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Published 17 May 2016
On 8 April the French Data Protection Authority (the “CNIL”) published its annual report summarising its 2015 activities and briefly describing the objectives for the years to come ("Annual Report").
CNIL’s major focus areas in 2015
According to the Annual Report, the major focus areas of the CNIL over the past year have been related most notably to:
Increased number of controls carried out by the CNIL
Over the past year 7,908 complaints have been filed by the CNIL - a record number exceeding by 2,000 the number of complaints filed in 2014.
Also the inspections and controls carried out by the CNIL have increased over 2015. Last year, 501 data controllers (of which 70% belong to the private sector) were inspected, representing an increase of controls by 20% compared to 2014. According to the CNIL, this increase is partly due to its extended use of online control tools.
Furthermore 41% of the controls were spontaneously initiated by the CNIL, 35% were carried out in the course of its annual control programme, 15% were carried out further to a complaint and 9% formed a part of existing sanction or formal notice procedures.
Increased number of repressive actions and sanctions
Further to its inspections, the CNIL issued an increased number of formal notices: 93 notices were issued in 2015 compared to 62 in 2014. These notices concerned a variety of organisations and among the main categories of breaches addressed by these notices there were breaches related to cookies as well as:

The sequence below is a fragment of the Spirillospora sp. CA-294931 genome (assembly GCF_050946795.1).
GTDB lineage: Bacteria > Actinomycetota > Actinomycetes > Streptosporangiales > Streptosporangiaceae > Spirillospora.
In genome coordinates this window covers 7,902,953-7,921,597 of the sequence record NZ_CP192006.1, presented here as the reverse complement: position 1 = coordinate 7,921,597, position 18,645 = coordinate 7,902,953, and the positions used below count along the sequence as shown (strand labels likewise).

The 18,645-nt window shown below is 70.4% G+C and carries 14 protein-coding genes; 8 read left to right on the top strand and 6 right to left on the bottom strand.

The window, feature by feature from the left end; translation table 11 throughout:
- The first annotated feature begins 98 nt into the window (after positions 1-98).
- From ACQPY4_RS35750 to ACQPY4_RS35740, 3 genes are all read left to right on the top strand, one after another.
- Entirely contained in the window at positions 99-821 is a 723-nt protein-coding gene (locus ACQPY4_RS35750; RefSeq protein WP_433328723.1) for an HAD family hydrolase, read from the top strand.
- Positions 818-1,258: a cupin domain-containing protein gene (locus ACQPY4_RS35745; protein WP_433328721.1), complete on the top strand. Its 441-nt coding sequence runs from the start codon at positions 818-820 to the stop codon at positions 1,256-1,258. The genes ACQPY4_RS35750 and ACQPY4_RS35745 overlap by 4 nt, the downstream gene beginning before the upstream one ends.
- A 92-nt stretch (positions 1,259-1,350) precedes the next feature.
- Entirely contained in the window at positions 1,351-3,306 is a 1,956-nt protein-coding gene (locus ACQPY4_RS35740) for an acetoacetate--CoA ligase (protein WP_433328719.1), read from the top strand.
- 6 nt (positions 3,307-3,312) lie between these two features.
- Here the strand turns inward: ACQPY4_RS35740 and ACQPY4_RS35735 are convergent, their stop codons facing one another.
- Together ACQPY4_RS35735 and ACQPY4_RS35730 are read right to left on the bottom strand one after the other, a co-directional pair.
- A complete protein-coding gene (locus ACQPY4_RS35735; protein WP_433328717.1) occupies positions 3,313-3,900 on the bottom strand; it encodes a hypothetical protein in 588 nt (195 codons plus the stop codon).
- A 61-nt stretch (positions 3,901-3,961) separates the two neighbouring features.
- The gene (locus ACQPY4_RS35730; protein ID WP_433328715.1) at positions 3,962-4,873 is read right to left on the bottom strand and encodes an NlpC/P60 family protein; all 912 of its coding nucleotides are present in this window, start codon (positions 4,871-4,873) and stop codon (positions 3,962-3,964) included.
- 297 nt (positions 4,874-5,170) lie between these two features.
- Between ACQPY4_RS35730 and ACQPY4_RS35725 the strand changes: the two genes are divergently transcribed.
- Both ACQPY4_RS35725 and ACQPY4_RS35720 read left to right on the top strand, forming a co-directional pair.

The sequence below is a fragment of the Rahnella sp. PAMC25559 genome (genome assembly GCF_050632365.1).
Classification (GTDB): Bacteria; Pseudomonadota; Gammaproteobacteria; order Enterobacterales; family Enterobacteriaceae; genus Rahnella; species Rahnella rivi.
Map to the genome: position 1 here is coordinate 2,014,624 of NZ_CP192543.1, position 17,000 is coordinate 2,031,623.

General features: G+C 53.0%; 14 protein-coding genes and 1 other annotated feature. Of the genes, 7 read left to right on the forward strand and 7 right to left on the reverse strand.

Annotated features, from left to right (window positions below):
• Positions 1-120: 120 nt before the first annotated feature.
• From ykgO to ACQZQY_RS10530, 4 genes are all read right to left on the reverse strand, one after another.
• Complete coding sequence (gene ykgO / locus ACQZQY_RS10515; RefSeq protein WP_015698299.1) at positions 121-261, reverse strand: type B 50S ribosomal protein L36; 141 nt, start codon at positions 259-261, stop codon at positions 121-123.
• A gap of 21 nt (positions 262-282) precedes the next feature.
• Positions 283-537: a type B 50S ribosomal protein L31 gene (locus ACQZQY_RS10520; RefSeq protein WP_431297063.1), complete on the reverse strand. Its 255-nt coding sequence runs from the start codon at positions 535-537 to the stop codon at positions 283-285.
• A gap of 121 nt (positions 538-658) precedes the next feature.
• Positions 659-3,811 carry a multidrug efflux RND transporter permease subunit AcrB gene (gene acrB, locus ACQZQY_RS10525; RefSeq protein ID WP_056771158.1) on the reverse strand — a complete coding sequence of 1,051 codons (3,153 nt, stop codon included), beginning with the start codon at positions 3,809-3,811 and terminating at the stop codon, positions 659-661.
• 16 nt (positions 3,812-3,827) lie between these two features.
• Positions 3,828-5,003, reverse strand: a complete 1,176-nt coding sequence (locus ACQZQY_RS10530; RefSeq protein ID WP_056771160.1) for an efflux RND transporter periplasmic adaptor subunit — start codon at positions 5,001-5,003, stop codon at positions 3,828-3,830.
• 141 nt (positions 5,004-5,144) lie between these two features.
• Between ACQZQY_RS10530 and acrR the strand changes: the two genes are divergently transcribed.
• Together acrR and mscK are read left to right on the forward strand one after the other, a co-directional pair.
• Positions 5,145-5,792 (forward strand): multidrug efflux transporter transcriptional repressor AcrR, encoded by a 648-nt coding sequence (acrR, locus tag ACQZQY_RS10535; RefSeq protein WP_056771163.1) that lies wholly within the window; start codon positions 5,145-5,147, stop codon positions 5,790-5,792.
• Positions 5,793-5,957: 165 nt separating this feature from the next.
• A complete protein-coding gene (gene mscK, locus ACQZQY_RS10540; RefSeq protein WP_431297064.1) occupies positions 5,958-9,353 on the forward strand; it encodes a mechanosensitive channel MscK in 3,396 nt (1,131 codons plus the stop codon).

According to the CNIL the majority of the issued formal notices were followed by data controller’s compliance, however 10 sanctions have been pronounced by the CNIL in 2015:
As for 2016, the CNIL has already imposed a EUR 100,000 fine on Google Inc. on 10 March 2016 and served Facebook Inc. and Facebook Ireland with a formal notice.
The future priorities of the CNIL
The CNIL has engaged an analysis on the privacy related impacts of connected devices. It has also announced that among its future priorities within its three year action plan (2016-2018) there is notably:
Finally, the CNIL welcomes the currently debated French Digital Republic Bill which is about to increase the maximum amount of its fines up to EUR 1,500,000 or even EUR 20,000,000.
The CNIL’s 2015 Annual Report is available here (French).
Submitted by Thierry Dor, Partner and Dane Rimsevica, Associate at Gide Loyrette Nouel – Paris, France
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